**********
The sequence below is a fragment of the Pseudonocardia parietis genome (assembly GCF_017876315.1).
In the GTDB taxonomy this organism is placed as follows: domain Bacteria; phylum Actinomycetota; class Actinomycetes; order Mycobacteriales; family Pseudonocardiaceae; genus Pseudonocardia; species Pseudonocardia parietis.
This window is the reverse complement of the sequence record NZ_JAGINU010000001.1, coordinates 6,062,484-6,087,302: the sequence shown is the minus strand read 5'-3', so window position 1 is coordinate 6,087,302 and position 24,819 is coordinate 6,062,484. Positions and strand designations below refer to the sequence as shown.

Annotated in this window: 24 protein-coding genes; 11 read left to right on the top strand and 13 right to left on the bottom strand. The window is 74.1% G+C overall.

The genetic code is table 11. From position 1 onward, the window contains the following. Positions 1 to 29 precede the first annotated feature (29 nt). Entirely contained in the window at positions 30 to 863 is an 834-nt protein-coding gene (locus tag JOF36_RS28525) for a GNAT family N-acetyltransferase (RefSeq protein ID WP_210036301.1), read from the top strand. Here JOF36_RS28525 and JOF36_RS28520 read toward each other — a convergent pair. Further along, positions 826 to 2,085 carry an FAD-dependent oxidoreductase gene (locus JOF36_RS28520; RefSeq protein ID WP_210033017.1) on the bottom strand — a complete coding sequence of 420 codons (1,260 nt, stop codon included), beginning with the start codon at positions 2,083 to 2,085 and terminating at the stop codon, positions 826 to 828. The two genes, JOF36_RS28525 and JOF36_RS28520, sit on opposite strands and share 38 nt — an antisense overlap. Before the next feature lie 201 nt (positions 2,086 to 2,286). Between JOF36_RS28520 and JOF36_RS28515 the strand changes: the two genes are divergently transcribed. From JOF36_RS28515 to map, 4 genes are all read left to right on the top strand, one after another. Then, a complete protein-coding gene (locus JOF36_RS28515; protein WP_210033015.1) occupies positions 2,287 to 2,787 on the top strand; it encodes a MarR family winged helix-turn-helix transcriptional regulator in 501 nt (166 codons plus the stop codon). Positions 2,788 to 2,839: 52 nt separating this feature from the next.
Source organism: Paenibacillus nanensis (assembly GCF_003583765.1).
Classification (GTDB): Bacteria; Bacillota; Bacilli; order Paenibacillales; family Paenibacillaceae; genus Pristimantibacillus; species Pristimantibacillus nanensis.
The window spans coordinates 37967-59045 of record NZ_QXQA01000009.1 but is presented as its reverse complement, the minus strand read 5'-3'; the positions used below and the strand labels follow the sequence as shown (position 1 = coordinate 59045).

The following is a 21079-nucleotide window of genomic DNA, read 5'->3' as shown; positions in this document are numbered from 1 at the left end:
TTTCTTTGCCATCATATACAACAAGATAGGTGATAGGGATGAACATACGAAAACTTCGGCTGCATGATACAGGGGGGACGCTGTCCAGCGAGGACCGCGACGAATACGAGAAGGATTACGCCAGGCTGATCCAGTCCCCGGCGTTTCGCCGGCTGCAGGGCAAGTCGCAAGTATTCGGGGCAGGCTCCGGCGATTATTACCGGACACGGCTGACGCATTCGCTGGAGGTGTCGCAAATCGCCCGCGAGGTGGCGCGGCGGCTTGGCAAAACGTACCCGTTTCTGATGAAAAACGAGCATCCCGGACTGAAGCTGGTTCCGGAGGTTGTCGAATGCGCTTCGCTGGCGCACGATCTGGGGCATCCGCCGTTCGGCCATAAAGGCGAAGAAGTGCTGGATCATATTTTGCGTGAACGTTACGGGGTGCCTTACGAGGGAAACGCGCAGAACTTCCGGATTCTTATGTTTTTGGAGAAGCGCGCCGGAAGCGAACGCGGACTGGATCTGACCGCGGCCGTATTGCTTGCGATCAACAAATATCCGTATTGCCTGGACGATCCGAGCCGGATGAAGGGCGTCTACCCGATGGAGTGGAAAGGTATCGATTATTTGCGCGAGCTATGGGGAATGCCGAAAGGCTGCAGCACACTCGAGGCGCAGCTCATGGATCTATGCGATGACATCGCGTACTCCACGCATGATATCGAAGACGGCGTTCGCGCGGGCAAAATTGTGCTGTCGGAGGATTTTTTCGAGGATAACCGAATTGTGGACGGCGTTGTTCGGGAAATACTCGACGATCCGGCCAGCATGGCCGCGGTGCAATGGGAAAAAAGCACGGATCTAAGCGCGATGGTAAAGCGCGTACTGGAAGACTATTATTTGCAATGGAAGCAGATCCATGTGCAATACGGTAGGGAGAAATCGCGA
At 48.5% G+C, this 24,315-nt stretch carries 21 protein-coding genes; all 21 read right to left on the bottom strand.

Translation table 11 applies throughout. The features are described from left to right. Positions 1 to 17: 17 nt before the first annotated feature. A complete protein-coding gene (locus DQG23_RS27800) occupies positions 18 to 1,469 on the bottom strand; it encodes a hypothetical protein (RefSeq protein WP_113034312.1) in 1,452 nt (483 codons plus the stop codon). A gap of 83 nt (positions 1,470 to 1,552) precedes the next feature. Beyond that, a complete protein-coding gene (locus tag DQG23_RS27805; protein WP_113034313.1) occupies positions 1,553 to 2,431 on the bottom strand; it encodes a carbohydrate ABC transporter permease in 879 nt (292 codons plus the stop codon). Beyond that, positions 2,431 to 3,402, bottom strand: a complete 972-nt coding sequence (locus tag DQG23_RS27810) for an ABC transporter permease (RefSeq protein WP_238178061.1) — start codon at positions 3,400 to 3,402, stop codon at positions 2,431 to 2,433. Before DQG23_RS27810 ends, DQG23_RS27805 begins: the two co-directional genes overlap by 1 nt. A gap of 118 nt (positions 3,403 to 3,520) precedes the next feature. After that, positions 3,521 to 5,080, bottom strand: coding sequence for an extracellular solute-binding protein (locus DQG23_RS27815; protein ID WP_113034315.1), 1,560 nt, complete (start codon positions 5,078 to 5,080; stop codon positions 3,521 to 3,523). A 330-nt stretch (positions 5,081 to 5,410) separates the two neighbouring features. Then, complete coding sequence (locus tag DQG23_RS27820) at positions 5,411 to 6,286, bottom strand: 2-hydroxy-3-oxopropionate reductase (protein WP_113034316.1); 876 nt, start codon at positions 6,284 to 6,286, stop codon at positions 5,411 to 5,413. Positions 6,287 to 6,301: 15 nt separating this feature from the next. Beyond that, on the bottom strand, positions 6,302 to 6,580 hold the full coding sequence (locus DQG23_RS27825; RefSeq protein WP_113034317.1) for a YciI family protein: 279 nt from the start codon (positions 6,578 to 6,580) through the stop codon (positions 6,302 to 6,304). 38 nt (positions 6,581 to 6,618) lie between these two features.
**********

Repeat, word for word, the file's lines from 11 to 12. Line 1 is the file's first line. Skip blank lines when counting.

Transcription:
At 48.5% G+C, this 24,315-nt stretch carries 21 protein-coding genes; all 21 read right to left on the bottom strand.

Translation table 11 applies throughout. The features are described from left to right. Positions 1 to 17: 17 nt before the first annotated feature. A complete protein-coding gene (locus DQG23_RS27800) occupies positions 18 to 1,469 on the bottom strand; it encodes a hypothetical protein (RefSeq protein WP_113034312.1) in 1,452 nt (483 codons plus the stop codon). A gap of 83 nt (positions 1,470 to 1,552) precedes the next feature. Beyond that, a complete protein-coding gene (locus tag DQG23_RS27805; protein WP_113034313.1) occupies positions 1,553 to 2,431 on the bottom strand; it encodes a carbohydrate ABC transporter permease in 879 nt (292 codons plus the stop codon). Beyond that, positions 2,431 to 3,402, bottom strand: a complete 972-nt coding sequence (locus tag DQG23_RS27810) for an ABC transporter permease (RefSeq protein WP_238178061.1) — start codon at positions 3,400 to 3,402, stop codon at positions 2,431 to 2,433. Before DQG23_RS27810 ends, DQG23_RS27805 begins: the two co-directional genes overlap by 1 nt. A gap of 118 nt (positions 3,403 to 3,520) precedes the next feature. After that, positions 3,521 to 5,080, bottom strand: coding sequence for an extracellular solute-binding protein (locus DQG23_RS27815; protein ID WP_113034315.1), 1,560 nt, complete (start codon positions 5,078 to 5,080; stop codon positions 3,521 to 3,523). A 330-nt stretch (positions 5,081 to 5,410) separates the two neighbouring features. Then, complete coding sequence (locus tag DQG23_RS27820) at positions 5,411 to 6,286, bottom strand: 2-hydroxy-3-oxopropionate reductase (protein WP_113034316.1); 876 nt, start codon at positions 6,284 to 6,286, stop codon at positions 5,411 to 5,413. Positions 6,287 to 6,301: 15 nt separating this feature from the next. Beyond that, on the bottom strand, positions 6,302 to 6,580 hold the full coding sequence (locus DQG23_RS27825; RefSeq protein WP_113034317.1) for a YciI family protein: 279 nt from the start codon (positions 6,578 to 6,580) through the stop codon (positions 6,302 to 6,304). 38 nt (positions 6,581 to 6,618) lie between these two features.